Another burial pit on the same parcel of land, if it is open, still in use and not closed, or has been closed for less than 10 years60 m
Areas subject to flooding once or more every 100 yearsNot allowed
Organic soil, or soil that is hydrologic soil group AANot allowed

Digging safely

The regulation specifies a maximum of 2,500 kg total deadstock per burial pit, so the weight of each dead animal determines the number of deadstock per pit (Table 2).

Due to the 2,500 kg/pit limitation, very large or deep pits are not necessary; generally, digging deeper than about 1.2 m (4 ft) makes little sense. Limiting the depth of burial pits to 1.2 m places deadstock in the biologically active part of the soil, protects groundwater and avoids the dangers of deep trenches.

Table 2. Number of deadstock per burial pit.
Average weight per deadstock (kg)Number to fill a burial pit
2.5 kg (small deadstock: poultry, mink)1,000
50 kg (mid-size: sheep, veal, goats, swine)50
500 kg (large: cattle, horses)5

Maximum allowable total: 2,500 kg

The Construction Safety Association (CSA) defines trenches (pits) as excavations where the depth exceeds the width of the pit. The CSA cautions anyone digging trenches to be aware of factors such as soil type, moisture content, weather or excessive weight that might cause cave-ins, such as heavy equipment beside a trench.

Never climb into any pit deeper than 1.2 m (4 ft) unless it is properly sloped, shored or protected by a trench box. This is impractical for burying deadstock. Figure 2 shows different pits 1.2 m (4 ft) deep that will hold about 2,500 kg of deadstock. Closing these pits would require a minimum of 0.6 m (2 ft) of soil, to form a mound higher than the level of the ground at the perimeters of the pit.

This is an artist’s rendition of three trenches beside each other with a backhoe sitting beside them. The left trench is long and narrow, the centre trench is shorter and wider, while the right trench is short and wide.
Figure 2. Each of these pits will hold about 2,500 kg of deadstock. Bury smaller deadstock in narrow pits, to maximize soil-to -carcass contact, and larger deadstock in wider pits, to accommodate their awkward body dimensions.

Type of pits

There are three types of pits (Table 3):

  • single-use
  • multiple-use
  • auger pits
Table 3. Types of burial pits.
Single-use pitDeath of one or more animals at the same time due to sickness, heat stress, or for deadstock stored over time so burial is done all at once (e.g., a freezer full of dead chicken broilers).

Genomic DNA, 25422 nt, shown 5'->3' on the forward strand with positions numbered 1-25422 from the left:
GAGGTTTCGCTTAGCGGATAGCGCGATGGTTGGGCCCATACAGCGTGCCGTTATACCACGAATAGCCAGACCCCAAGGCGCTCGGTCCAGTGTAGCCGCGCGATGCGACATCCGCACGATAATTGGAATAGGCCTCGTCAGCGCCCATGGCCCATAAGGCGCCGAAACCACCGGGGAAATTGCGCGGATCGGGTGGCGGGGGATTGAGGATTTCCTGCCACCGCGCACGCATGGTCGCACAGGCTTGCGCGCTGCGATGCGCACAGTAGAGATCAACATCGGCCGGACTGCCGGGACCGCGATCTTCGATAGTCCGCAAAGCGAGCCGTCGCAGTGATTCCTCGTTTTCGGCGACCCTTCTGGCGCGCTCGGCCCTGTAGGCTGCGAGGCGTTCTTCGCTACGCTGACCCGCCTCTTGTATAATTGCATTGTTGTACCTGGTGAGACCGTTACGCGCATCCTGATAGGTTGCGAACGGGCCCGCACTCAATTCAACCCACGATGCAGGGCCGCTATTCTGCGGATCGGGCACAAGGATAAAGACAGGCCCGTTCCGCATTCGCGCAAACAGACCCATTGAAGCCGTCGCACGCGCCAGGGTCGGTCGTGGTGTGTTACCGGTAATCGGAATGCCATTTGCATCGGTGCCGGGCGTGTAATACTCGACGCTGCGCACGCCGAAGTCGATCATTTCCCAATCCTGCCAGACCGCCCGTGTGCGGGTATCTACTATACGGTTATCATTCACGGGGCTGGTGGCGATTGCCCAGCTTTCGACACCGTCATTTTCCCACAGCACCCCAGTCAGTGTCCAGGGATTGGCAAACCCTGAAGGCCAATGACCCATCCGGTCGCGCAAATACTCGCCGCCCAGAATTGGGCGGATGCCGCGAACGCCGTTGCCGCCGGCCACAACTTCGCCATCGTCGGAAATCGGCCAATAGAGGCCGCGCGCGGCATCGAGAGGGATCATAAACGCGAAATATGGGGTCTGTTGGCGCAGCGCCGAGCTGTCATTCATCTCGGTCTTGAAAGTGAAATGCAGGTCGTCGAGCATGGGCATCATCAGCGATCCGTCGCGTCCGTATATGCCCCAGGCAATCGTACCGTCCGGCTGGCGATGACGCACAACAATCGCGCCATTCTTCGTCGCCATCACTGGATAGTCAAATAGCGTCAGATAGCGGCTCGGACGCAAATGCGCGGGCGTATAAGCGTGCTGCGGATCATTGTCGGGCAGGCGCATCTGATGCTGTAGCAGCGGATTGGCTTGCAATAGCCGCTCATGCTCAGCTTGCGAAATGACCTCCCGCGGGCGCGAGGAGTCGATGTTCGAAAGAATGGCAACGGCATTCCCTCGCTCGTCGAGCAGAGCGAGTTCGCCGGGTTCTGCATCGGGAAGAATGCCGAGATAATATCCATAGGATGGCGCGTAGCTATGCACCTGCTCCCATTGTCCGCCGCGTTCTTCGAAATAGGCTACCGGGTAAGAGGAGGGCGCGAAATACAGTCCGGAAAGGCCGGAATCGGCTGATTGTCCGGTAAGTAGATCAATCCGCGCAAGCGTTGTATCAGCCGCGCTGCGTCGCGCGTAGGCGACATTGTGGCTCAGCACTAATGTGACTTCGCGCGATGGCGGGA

Single-use pits are usually open only a few hours.
Multiple-use pitOperations with daily to weekly deadstock (weaner pigs, poultry).
Since all deadstock placed must be covered at all times with 0.6 m (2 ft) of soil, dig these pits oversized, since soil is being constantly added as deadstock are placed, which takes a lot of room. Flag pits as open or fence them off. Frozen soil may make covering a pit difficult in winter.
Auger pitSmaller deadstock on smaller farms with a few periodic death losses.
This is a picture of the back end of a tractor with a post-hole auger attached.
Figure 3. Pits can be dug quickly using a tractor auger. Augers over 0.6 m (24 in.) in diameter and augers that dig more than 1.2 m (48 in.) deep are costly and require a lot of tractor power. Auger pits will only hold a few smaller deadstock.

The type of soil determines the strength and stability of pit walls; this is especially important for pits that will remain open for up to 120 days. Suitable soils that will allow pit walls to be stable for an extended period include:

  • type 1 soils: compacted loamy and clayey soils, dense loamy glacial tills
  • type 2 soils: well-structured loam, clay loam, clay

Unsuitable soils that might have unstable pit walls over an extended period include:

  • type 3 soils: sand, granular materials, and silty or wet clays
  • type 4 soils: silty clays with high moisture content

Once a pit is dug, its sides are exposed to drying. The longer the exposure, the greater the risk of a cave-in. Rain, melting snow, thawing earth and surface water all produce changes in soil conditions that can severely affect pit stability. Heavy equipment beside a pit can affect its stability, so stay as far away as possible. Place the soil excavated from the pit at least 1 m (3.3 ft) from the edge of the excavation.